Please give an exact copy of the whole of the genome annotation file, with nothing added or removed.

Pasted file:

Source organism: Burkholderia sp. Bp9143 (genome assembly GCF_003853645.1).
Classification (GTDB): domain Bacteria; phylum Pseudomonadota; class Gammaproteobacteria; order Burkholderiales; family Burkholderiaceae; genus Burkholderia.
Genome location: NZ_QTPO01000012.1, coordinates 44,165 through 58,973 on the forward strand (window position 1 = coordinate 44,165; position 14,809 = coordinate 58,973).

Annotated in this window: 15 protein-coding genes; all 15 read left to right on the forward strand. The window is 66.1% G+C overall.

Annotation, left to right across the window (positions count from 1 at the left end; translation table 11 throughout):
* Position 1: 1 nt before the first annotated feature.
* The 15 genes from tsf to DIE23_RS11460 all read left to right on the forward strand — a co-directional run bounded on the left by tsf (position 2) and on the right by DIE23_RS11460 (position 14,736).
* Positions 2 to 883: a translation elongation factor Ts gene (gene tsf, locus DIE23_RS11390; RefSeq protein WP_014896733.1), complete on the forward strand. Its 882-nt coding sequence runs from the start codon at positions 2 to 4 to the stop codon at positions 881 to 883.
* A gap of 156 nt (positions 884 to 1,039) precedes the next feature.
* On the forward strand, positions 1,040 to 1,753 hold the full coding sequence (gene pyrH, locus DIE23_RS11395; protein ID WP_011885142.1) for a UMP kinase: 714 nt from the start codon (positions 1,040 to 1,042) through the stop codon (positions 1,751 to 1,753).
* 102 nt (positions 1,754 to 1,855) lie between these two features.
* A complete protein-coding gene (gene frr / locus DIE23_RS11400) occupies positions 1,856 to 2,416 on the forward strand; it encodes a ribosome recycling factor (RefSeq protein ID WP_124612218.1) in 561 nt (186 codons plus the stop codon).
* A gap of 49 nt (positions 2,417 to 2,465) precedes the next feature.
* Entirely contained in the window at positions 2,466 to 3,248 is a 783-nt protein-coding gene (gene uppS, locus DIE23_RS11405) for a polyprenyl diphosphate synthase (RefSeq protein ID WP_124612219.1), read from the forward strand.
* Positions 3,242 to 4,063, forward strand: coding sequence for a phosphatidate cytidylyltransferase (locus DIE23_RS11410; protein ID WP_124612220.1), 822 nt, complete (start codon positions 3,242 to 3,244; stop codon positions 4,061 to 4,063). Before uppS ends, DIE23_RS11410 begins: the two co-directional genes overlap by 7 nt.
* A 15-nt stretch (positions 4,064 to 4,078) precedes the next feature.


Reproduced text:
Source organism: Burkholderia sp. Bp9143 (genome assembly GCF_003853645.1).
Classification (GTDB): domain Bacteria; phylum Pseudomonadota; class Gammaproteobacteria; order Burkholderiales; family Burkholderiaceae; genus Burkholderia.
Genome location: NZ_QTPO01000012.1, coordinates 44,165 through 58,973 on the forward strand (window position 1 = coordinate 44,165; position 14,809 = coordinate 58,973).

Annotated in this window: 15 protein-coding genes; all 15 read left to right on the forward strand. The window is 66.1% G+C overall.

Annotation, left to right across the window (positions count from 1 at the left end; translation table 11 throughout):
* Position 1: 1 nt before the first annotated feature.
* The 15 genes from tsf to DIE23_RS11460 all read left to right on the forward strand — a co-directional run bounded on the left by tsf (position 2) and on the right by DIE23_RS11460 (position 14,736).
* Positions 2 to 883: a translation elongation factor Ts gene (gene tsf, locus DIE23_RS11390; RefSeq protein WP_014896733.1), complete on the forward strand. Its 882-nt coding sequence runs from the start codon at positions 2 to 4 to the stop codon at positions 881 to 883.
* A gap of 156 nt (positions 884 to 1,039) precedes the next feature.
* On the forward strand, positions 1,040 to 1,753 hold the full coding sequence (gene pyrH, locus DIE23_RS11395; protein ID WP_011885142.1) for a UMP kinase: 714 nt from the start codon (positions 1,040 to 1,042) through the stop codon (positions 1,751 to 1,753).
* 102 nt (positions 1,754 to 1,855) lie between these two features.
* A complete protein-coding gene (gene frr / locus DIE23_RS11400) occupies positions 1,856 to 2,416 on the forward strand; it encodes a ribosome recycling factor (RefSeq protein ID WP_124612218.1) in 561 nt (186 codons plus the stop codon).
* A gap of 49 nt (positions 2,417 to 2,465) precedes the next feature.
* Entirely contained in the window at positions 2,466 to 3,248 is a 783-nt protein-coding gene (gene uppS, locus DIE23_RS11405) for a polyprenyl diphosphate synthase (RefSeq protein ID WP_124612219.1), read from the forward strand.
* Positions 3,242 to 4,063, forward strand: coding sequence for a phosphatidate cytidylyltransferase (locus DIE23_RS11410; protein ID WP_124612220.1), 822 nt, complete (start codon positions 3,242 to 3,244; stop codon positions 4,061 to 4,063). Before uppS ends, DIE23_RS11410 begins: the two co-directional genes overlap by 7 nt.
* A 15-nt stretch (positions 4,064 to 4,078) precedes the next feature.